Never afraid to dip into its monster cash pile when an opportunity presents itself, Symantec is going to buy Brightmail, one of the leading anti-spam vendors, for $370m in cash. The deal will improve Brightmail's position, although the prospect of Microsoft entering the anti-spam market is still a significant threat.
The deal has long been expected, despite the fact that Brightmail filed its IPO documents just a few weeks ago. The companies have had a close relationship since July 2000. Symantec owns 11 per cent of Brightmail already, and has a seat on the board. In the year ending 31 January, 2004, Brightmail made about 20 per cent of its $26m revenue from an anti-virus add-on it offered using Symantec's software.
Enrique Salem, Brightmail's CEO, said the deal presents synergies without excessive crossover. "Symantec has the market-leading anti-spam software for consumers, and we have the market-leading product at the gateway," he said.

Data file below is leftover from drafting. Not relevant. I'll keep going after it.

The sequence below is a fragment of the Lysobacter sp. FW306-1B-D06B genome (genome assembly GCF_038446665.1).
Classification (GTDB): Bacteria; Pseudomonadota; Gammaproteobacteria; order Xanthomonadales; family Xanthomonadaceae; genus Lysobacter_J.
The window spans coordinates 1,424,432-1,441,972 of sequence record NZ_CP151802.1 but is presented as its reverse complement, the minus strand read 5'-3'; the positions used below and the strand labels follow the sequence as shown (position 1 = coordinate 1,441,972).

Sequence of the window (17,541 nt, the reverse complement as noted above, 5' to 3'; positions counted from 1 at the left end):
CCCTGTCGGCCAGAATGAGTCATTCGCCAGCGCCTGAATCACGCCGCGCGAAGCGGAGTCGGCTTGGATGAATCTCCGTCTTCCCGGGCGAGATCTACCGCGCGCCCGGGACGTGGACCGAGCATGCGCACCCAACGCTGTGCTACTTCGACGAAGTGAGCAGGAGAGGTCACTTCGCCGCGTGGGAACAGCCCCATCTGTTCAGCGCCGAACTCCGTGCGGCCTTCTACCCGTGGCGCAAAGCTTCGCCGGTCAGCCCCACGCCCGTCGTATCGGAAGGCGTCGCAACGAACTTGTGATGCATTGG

He also said that Brightmail's OEM partners, which include IronPort Systems and Borderware Technologies, are safe following the deal.
Andrew Lochart, VP of product marketing at BMS rival Postini, was surprisingly positive about the news. "It eliminates one of the leading independent private companies from the market, which means the other companies, like Postini, all move up a notch," he said.
Mr Lochart also said the firm has rarely seen Symantec in competitive situations in the past. It also gives Postini, which has its sights set on an IPO too, a benchmark by which it could judge its own value.
Brightmail is probably a lot safer inside Symantec, which continues to grow and generate cash rapidly on the back of its consumer antivirus business, than it would have been alone, but both firms see Microsoft as a looming threat.
Microsoft is Brightmail's biggest customer, bringing in more than 10 per cent of its revenue, but is expected to build its own anti-spam software. It is also expected, at some point, to offer its own flavor of antivirus software, competing with Symantec.